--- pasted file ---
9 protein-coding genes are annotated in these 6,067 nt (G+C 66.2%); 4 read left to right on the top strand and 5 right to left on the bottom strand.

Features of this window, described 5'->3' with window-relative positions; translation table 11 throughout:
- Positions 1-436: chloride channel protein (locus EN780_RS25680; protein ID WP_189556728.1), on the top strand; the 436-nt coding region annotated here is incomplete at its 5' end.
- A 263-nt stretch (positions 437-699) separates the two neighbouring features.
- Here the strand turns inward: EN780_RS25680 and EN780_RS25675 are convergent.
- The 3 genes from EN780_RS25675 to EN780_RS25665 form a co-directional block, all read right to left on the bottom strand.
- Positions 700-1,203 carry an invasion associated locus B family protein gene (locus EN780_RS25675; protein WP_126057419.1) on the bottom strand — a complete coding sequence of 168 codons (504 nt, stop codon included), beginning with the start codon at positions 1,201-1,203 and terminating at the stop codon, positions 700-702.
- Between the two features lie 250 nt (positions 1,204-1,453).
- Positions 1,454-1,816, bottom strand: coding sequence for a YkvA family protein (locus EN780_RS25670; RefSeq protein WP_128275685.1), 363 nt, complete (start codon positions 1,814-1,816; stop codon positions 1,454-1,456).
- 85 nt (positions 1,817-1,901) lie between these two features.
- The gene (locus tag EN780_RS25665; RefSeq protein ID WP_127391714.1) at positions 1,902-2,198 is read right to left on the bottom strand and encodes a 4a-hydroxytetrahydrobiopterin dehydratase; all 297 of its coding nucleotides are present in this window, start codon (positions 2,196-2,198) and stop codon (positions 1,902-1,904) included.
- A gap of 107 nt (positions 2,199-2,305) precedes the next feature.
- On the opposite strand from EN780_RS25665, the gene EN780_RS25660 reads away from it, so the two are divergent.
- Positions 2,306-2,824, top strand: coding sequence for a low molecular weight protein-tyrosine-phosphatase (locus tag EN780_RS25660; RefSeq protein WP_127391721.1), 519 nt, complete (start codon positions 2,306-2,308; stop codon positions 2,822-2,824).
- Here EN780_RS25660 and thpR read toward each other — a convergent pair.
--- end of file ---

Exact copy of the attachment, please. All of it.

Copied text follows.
9 protein-coding genes are annotated in these 6,067 nt (G+C 66.2%); 4 read left to right on the top strand and 5 right to left on the bottom strand.

Features of this window, described 5'->3' with window-relative positions; translation table 11 throughout:
- Positions 1-436: chloride channel protein (locus EN780_RS25680; protein ID WP_189556728.1), on the top strand; the 436-nt coding region annotated here is incomplete at its 5' end.
- A 263-nt stretch (positions 437-699) separates the two neighbouring features.
- Here the strand turns inward: EN780_RS25680 and EN780_RS25675 are convergent.
- The 3 genes from EN780_RS25675 to EN780_RS25665 form a co-directional block, all read right to left on the bottom strand.
- Positions 700-1,203 carry an invasion associated locus B family protein gene (locus EN780_RS25675; protein WP_126057419.1) on the bottom strand — a complete coding sequence of 168 codons (504 nt, stop codon included), beginning with the start codon at positions 1,201-1,203 and terminating at the stop codon, positions 700-702.
- Between the two features lie 250 nt (positions 1,204-1,453).
- Positions 1,454-1,816, bottom strand: coding sequence for a YkvA family protein (locus EN780_RS25670; RefSeq protein WP_128275685.1), 363 nt, complete (start codon positions 1,814-1,816; stop codon positions 1,454-1,456).
- 85 nt (positions 1,817-1,901) lie between these two features.
- The gene (locus tag EN780_RS25665; RefSeq protein ID WP_127391714.1) at positions 1,902-2,198 is read right to left on the bottom strand and encodes a 4a-hydroxytetrahydrobiopterin dehydratase; all 297 of its coding nucleotides are present in this window, start codon (positions 2,196-2,198) and stop codon (positions 1,902-1,904) included.
- A gap of 107 nt (positions 2,199-2,305) precedes the next feature.
- On the opposite strand from EN780_RS25665, the gene EN780_RS25660 reads away from it, so the two are divergent.
- Positions 2,306-2,824, top strand: coding sequence for a low molecular weight protein-tyrosine-phosphatase (locus tag EN780_RS25660; RefSeq protein WP_127391721.1), 519 nt, complete (start codon positions 2,306-2,308; stop codon positions 2,822-2,824).
- Here EN780_RS25660 and thpR read toward each other — a convergent pair.